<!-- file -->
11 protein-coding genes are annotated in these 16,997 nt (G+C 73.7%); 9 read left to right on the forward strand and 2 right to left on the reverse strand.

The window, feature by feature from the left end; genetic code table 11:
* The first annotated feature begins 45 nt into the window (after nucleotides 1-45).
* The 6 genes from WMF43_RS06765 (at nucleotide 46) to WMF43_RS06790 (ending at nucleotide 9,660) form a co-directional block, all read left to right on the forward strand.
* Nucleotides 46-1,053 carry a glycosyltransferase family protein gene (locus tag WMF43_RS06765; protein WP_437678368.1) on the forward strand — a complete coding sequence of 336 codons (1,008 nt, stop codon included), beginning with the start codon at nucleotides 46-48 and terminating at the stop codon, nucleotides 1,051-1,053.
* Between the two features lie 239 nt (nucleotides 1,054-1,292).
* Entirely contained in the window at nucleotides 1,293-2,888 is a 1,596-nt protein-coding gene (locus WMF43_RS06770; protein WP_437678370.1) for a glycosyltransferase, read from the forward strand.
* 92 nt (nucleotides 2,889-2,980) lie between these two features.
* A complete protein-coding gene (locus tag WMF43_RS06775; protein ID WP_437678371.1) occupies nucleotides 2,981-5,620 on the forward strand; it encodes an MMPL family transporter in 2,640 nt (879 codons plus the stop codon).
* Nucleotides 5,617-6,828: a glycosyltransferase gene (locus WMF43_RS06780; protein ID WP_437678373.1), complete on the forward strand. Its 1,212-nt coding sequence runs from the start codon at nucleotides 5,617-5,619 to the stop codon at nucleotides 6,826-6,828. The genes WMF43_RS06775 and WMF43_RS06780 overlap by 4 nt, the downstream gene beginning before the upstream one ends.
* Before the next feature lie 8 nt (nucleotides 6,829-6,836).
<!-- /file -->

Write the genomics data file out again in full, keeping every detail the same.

11 protein-coding genes are annotated in these 16,997 nt (G+C 73.7%); 9 read left to right on the forward strand and 2 right to left on the reverse strand.

The window, feature by feature from the left end; genetic code table 11:
* The first annotated feature begins 45 nt into the window (after nucleotides 1-45).
* The 6 genes from WMF43_RS06765 (at nucleotide 46) to WMF43_RS06790 (ending at nucleotide 9,660) form a co-directional block, all read left to right on the forward strand.
* Nucleotides 46-1,053 carry a glycosyltransferase family protein gene (locus tag WMF43_RS06765; protein WP_437678368.1) on the forward strand — a complete coding sequence of 336 codons (1,008 nt, stop codon included), beginning with the start codon at nucleotides 46-48 and terminating at the stop codon, nucleotides 1,051-1,053.
* Between the two features lie 239 nt (nucleotides 1,054-1,292).
* Entirely contained in the window at nucleotides 1,293-2,888 is a 1,596-nt protein-coding gene (locus WMF43_RS06770; protein WP_437678370.1) for a glycosyltransferase, read from the forward strand.
* 92 nt (nucleotides 2,889-2,980) lie between these two features.
* A complete protein-coding gene (locus tag WMF43_RS06775; protein ID WP_437678371.1) occupies nucleotides 2,981-5,620 on the forward strand; it encodes an MMPL family transporter in 2,640 nt (879 codons plus the stop codon).
* Nucleotides 5,617-6,828: a glycosyltransferase gene (locus WMF43_RS06780; protein ID WP_437678373.1), complete on the forward strand. Its 1,212-nt coding sequence runs from the start codon at nucleotides 5,617-5,619 to the stop codon at nucleotides 6,826-6,828. The genes WMF43_RS06775 and WMF43_RS06780 overlap by 4 nt, the downstream gene beginning before the upstream one ends.
* Before the next feature lie 8 nt (nucleotides 6,829-6,836).